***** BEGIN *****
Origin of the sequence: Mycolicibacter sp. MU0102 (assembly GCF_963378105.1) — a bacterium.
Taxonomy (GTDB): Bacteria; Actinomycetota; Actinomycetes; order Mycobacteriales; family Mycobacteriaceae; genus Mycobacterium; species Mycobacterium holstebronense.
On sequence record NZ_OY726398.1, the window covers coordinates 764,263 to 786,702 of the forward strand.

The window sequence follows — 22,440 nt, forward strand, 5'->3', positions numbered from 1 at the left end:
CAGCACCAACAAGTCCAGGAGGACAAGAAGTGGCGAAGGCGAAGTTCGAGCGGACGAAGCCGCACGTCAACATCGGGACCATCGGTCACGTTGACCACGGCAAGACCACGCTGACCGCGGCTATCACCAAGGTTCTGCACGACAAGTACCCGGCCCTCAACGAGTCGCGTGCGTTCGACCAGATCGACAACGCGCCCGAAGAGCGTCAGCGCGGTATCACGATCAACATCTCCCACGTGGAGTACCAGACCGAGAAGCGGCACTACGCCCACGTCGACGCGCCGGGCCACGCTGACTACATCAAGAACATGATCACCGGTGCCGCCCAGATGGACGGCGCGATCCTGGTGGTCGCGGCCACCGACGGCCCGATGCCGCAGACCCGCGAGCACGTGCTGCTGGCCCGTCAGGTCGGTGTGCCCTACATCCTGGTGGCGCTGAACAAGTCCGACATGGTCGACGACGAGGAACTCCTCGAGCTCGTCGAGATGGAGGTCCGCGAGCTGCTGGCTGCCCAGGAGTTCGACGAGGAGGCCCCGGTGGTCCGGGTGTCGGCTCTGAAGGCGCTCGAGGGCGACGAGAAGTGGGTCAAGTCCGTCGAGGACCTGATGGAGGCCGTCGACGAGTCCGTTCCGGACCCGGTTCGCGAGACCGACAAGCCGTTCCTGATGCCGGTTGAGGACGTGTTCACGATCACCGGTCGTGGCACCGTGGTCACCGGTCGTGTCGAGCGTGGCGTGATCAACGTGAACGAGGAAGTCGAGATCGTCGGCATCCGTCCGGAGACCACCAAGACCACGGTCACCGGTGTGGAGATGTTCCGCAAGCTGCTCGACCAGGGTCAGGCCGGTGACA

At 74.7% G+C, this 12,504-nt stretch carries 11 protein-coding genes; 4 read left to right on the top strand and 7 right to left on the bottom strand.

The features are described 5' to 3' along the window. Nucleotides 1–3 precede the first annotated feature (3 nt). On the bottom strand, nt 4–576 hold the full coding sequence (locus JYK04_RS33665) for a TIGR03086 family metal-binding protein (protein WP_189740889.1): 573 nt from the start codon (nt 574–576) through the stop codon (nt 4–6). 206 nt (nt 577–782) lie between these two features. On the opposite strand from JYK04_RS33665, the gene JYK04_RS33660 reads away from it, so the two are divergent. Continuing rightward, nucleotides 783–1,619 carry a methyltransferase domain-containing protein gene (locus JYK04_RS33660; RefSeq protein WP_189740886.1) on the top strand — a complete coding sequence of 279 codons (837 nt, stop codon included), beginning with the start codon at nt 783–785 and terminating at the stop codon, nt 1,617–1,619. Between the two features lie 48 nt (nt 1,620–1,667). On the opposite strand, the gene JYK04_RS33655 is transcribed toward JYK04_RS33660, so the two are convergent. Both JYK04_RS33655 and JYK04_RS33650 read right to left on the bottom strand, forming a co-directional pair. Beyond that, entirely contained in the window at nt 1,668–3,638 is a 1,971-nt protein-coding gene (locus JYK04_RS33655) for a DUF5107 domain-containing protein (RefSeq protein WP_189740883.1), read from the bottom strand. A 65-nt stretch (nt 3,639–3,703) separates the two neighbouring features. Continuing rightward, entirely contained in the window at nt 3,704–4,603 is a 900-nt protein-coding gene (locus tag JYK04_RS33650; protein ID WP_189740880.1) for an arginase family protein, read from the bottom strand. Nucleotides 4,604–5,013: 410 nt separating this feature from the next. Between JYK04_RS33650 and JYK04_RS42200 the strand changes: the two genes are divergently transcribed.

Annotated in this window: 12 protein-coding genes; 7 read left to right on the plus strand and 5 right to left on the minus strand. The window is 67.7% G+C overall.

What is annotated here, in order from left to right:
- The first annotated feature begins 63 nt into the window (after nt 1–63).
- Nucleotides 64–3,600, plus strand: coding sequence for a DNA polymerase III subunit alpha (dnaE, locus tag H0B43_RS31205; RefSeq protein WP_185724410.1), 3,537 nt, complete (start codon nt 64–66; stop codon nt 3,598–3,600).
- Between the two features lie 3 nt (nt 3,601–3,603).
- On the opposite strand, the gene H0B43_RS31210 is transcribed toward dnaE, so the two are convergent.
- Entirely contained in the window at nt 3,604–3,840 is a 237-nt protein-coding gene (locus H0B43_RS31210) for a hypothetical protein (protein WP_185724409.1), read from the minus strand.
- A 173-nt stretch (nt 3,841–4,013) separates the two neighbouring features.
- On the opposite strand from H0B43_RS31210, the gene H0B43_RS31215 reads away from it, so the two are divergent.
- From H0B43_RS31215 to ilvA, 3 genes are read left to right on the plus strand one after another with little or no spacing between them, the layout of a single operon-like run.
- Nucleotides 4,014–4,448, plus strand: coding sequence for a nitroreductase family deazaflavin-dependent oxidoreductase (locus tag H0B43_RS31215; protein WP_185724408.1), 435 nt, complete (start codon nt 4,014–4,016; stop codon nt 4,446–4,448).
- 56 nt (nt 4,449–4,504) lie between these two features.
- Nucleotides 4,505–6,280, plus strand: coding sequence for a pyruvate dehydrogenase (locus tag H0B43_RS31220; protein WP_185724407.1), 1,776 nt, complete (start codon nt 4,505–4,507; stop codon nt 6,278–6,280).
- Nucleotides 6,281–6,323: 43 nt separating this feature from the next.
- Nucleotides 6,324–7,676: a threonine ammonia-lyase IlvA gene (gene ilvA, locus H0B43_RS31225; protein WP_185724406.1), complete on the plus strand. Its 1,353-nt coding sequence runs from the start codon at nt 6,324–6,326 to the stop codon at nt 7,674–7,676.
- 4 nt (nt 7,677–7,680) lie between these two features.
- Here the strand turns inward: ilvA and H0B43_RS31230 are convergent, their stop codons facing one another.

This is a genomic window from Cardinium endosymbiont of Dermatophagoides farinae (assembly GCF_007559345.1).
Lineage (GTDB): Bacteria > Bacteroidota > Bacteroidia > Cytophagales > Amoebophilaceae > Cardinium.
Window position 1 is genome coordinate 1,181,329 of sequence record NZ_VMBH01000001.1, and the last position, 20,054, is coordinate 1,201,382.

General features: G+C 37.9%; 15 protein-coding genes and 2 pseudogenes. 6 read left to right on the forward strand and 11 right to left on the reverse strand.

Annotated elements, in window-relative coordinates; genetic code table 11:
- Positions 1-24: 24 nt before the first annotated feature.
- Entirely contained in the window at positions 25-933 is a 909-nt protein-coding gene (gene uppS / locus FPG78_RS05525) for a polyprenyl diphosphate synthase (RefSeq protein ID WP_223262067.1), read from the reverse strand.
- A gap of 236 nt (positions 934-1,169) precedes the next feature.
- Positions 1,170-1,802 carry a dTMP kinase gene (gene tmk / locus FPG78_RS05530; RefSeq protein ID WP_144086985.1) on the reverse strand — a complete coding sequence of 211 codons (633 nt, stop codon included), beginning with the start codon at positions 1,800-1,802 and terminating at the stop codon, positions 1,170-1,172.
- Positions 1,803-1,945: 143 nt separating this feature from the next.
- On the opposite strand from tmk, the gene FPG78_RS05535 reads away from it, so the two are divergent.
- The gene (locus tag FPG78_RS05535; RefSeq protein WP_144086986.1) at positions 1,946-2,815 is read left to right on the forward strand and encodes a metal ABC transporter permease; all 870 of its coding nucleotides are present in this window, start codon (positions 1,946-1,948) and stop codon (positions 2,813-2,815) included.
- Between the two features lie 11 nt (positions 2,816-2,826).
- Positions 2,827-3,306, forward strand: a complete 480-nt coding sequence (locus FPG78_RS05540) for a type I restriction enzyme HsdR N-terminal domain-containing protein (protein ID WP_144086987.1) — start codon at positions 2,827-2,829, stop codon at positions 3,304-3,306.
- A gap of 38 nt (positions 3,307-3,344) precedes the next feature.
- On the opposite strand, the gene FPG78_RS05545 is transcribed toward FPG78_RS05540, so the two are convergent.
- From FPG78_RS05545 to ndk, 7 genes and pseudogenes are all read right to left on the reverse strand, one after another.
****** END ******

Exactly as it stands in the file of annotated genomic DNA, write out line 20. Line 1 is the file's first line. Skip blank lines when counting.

- Nucleotides 4,505–6,280, plus strand: coding sequence for a pyruvate dehydrogenase (locus tag H0B43_RS31220; protein WP_185724407.1), 1,776 nt, complete (start codon nt 4,505–4,507; stop codon nt 6,278–6,280).